My memory is the call came in the mid-morning of a fall day in 1991.
I was in the Spokane office of the strategic planning, communications and public affairs firm called The Gallatin Group, a regional consulting firm which I had founded in early 1989.
For the previous five years I had been the northwest regional vice president for Kaiser Aluminum, with 5,000 employees the area’s largest private employer. I was the visible face of the company including its lead lobbyist in Olympia. I was also an anomaly in that I was one of the few business Democrats.
On the other end of the phone was a State Senator from the Shoreline district outside of Seattle who I had not yet met – a young mother and former school board president named Patty Murray. A few years earlier while lobbying in Olympia another legislator made the mistake of sarcastically talking down to her and dubbed her as nothing but “a mom in tennis shoes.”
Even though there was an incumbent Democrat, former Carter Administration Secretary of Transportation Brock Adams, who planned on being re-elected in 1992, Murray was going to challenge him in the Democratic primary and she wanted my help.
We both knew Adams was ethically challenged, that he had reputation for chasing women including, it was rumored, women that worked for him. We talked for an hour and when the call was over I signed on – which made me one of the first “influentials” to back her candidacy.
Shortly thereafter the Seattle Times ran a story in which an office intern, the daughter of a long-time family friend, claimed Adams had drugged her and undoubtedly taken advantage of her drugged state. The public outcry quickly forced Adams to announce he would not seek re-election. Though Murray was the only one unafraid to take on the challenge earlier, several male congressmen quickly jumped into the race, thinking of course that the mom in tennis shoes would be easy roadkill. They were the first of many who underestimated Murray.
In the late spring of 1992, I was interviewed by a political reporter, Rebecca Boren, of the Seattle P-I, who had been assigned to do the candidate profile on Murray. Asked why I had been one of the first to support Murray I gave Boren an on the record quote that turned out to be the first quote above the fold on the front page profile:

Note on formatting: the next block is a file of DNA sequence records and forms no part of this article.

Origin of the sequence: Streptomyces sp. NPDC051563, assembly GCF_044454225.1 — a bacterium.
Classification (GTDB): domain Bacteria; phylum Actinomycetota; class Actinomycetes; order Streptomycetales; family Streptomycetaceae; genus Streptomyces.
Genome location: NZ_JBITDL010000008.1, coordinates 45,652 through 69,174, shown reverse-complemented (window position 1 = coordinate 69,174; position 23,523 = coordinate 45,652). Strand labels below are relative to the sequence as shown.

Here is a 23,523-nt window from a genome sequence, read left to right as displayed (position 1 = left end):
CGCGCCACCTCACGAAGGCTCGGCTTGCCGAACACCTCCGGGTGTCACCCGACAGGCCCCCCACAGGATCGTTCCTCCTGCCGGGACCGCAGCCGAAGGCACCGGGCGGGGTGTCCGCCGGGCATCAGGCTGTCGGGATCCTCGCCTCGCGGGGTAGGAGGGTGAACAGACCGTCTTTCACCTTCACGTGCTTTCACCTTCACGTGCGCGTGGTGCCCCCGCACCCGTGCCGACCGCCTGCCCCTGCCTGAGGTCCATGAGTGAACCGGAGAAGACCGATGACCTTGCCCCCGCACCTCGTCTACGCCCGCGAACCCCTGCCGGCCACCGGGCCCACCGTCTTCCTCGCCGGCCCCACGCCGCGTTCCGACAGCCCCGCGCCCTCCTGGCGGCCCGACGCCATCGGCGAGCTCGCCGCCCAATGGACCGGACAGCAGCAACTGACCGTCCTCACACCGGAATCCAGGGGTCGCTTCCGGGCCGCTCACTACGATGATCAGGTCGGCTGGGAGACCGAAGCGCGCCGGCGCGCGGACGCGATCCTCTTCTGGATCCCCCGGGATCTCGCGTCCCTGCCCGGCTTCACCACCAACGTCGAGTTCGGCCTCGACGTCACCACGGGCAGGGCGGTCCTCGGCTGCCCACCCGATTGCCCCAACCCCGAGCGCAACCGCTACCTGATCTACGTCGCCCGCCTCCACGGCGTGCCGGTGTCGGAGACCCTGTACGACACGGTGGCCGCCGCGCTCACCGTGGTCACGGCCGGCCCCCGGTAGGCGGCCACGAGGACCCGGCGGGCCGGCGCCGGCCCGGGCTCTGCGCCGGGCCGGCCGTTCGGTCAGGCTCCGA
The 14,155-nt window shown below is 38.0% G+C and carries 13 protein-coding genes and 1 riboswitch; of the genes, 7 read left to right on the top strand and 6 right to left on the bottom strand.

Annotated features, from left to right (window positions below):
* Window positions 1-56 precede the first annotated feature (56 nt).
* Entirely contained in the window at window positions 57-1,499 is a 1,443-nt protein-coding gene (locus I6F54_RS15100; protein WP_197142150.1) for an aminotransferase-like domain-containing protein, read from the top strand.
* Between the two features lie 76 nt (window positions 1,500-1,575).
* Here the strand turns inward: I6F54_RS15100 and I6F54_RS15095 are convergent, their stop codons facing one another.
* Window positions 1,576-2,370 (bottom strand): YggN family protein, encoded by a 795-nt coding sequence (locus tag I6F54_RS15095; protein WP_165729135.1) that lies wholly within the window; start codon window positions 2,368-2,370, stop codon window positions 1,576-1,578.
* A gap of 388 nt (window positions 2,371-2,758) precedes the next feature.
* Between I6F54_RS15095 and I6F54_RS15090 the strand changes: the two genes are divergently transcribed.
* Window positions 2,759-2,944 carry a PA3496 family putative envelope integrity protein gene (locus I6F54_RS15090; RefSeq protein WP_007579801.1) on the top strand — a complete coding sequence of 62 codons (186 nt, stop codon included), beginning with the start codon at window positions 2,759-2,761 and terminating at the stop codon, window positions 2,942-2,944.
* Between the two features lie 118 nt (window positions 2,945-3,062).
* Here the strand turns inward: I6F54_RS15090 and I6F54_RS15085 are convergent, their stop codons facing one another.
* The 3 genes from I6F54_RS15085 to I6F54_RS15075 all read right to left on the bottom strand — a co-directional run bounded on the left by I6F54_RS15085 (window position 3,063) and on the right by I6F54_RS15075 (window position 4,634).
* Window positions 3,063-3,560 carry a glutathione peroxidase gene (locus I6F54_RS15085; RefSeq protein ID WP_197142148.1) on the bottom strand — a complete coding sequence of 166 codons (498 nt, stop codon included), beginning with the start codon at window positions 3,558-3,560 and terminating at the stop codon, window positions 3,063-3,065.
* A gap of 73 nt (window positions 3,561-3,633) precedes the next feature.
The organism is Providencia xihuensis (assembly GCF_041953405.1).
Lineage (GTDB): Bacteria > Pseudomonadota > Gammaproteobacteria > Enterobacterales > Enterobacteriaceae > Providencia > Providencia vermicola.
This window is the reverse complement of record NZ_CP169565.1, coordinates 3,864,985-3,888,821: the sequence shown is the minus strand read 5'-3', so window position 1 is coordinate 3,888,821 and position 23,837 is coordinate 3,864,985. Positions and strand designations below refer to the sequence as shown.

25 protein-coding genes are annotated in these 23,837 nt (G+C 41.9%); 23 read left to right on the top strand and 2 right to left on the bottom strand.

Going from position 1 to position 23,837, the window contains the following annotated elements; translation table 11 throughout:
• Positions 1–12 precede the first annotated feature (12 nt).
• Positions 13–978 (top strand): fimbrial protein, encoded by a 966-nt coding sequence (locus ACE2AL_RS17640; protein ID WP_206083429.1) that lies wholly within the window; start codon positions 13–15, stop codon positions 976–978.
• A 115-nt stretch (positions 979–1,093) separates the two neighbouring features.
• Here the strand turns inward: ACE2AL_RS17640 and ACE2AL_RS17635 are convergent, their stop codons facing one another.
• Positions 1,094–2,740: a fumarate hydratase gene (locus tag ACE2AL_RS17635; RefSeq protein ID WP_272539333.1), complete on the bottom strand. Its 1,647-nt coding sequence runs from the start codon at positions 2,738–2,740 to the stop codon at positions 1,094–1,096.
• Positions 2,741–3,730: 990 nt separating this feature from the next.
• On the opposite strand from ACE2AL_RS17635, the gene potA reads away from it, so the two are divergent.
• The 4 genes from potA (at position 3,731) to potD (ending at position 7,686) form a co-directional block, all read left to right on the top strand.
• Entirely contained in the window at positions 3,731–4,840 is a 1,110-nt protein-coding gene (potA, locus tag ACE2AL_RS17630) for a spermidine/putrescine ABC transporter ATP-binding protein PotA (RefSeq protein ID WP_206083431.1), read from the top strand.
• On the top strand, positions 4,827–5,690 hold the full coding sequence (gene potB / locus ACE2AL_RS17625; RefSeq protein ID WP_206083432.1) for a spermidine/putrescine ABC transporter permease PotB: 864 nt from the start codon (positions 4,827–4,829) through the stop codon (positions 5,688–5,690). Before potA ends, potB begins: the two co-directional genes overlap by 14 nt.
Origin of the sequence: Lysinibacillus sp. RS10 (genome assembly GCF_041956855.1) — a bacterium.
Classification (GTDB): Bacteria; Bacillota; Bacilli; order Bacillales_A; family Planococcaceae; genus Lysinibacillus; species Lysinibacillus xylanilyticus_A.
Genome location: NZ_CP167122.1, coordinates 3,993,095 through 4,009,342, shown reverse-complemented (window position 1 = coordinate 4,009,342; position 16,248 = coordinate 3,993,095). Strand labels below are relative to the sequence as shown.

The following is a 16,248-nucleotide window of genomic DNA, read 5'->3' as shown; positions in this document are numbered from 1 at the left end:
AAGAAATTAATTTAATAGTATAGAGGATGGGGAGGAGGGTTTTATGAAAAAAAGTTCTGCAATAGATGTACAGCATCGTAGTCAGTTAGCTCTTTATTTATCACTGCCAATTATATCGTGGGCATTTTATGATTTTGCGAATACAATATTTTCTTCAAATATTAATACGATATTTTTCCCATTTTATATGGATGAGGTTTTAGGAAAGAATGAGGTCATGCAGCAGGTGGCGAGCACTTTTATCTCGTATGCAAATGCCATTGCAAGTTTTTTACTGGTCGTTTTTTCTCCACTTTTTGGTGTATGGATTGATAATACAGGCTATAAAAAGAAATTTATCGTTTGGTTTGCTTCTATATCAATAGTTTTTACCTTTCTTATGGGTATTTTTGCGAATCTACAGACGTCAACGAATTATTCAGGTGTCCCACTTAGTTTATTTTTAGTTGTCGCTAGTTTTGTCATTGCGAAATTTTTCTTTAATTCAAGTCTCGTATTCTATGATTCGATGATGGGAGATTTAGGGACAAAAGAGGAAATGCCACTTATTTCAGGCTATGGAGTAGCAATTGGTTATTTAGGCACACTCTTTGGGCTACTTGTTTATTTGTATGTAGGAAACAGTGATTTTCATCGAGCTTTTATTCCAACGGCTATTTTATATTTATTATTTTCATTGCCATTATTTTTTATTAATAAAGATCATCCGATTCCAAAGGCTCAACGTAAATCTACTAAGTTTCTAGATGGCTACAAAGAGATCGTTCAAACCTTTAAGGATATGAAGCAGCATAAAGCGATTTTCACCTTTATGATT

“Patty Murray is the right person in the right place at the right time with the right message and she’s going to win.” Former colleagues in Olympia called to ask if I’d lost my marbles. I simply replied, “just you watch.”
My prediction was cast in concrete by one more arrogant male underestimating her – Congressman Rod Chandler, her Republican opponent in the general election. As the last week of October rolled around polls showed that Chandler had steadily narrowed the gap and indeed was thought to be narrowly ahead. One major debate, before the Seattle Chamber the last week of October, remained.
The lead, if there was one, vanished in the last 30 seconds of the debate.
Murray had finished her one minute summary and it was Chandler’s turn. Before a thoroughly stunned statewide audience, his supporters and the media Chandler leaned into the microphone and inexplicably began to croon the words to an old song: “Dang me, dang me/They ought to take a rope and hang me/High from the highest tree/Woman would you weep for me?”
It was condescending, insulting and women across the state were repulsed and in turn repudiated Chandler.
Murray was on her way to D.C. where she continues to be underestimated too often by too many. The roadkill are the number of former Republican congressmen she has defeated, and counting a couple of Democratic congressmen from her first race she holds the record for a senator rebuffing members of Congress (five) who challenge.
In the meantime she has quietly gone about producing fine legislation, working on keeping commitments to veterans, on fiscal reform (she and Speaker Paul Ryan worked out a compromise on fiscal reform), corrections to and abolition of the often overload of too much testing in the No Child Left Behind program, and the list goes on.
She is number four in the Democratic leadership. Should the D’s capture the Senate in the fall I look for her to possibly challenge Illinois Senator Dick Durbin for the Deputy leadership post.
As I watched the coordinated effort to force Senator Al Franken to be held accountable I could see her fine and deft hand at work. I couldn’t help thinking about the long road we’ve traveled. Senator Murray has always made me proud to have been one of her earliest supporters.
She is still the right person in the right place at the right time with the right message and she is still a winner.